“Long Haul” by David Mason

David Mason


In airports everywhere I see
people I think I know.
Someone I used to be married to,
someone who’s dead now.

That one I wrote about,
and blush at what I said.
That one I met at a conference—
no, he too is dead.

I had a friend who looked like that
when we were twenty.
If I spoke to him I’m sure
he’d tell me plenty.

Another looks at me as if
I’m a familiar ghost
then turns away, discarding me
among the rest.

And when we fly, the earth below
and all identities
are cloud or glimpses of the sea
or blazing cities

in the dark, our wing a blinking eye
until the clock unwinds
the dream, until the dream unbinds
all that is passing by.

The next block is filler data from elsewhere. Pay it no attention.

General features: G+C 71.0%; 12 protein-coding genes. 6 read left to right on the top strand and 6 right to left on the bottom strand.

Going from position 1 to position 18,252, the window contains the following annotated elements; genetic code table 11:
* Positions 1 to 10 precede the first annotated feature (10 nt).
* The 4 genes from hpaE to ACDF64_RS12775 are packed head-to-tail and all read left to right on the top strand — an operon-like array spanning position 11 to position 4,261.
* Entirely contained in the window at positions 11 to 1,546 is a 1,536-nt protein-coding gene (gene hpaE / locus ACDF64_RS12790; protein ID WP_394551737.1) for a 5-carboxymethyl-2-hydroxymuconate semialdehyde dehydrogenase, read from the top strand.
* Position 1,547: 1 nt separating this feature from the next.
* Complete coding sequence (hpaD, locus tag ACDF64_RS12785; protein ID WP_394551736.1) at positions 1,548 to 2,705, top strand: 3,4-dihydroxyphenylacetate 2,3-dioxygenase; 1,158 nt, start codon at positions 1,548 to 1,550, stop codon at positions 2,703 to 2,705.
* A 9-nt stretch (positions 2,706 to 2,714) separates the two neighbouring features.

from Rattle #69, Fall 2020


David Mason: “Momentous events occasioned these poems. I am retiring from teaching after 30 years, and I am immigrating to Australia, specifically my wife’s home island, Tasmania. The journeys involved are retrospective, involved with summing up and moving on. In both of these poems, identity dissolves, as if change itself were rubbing away old delusions. Or so it seems.”

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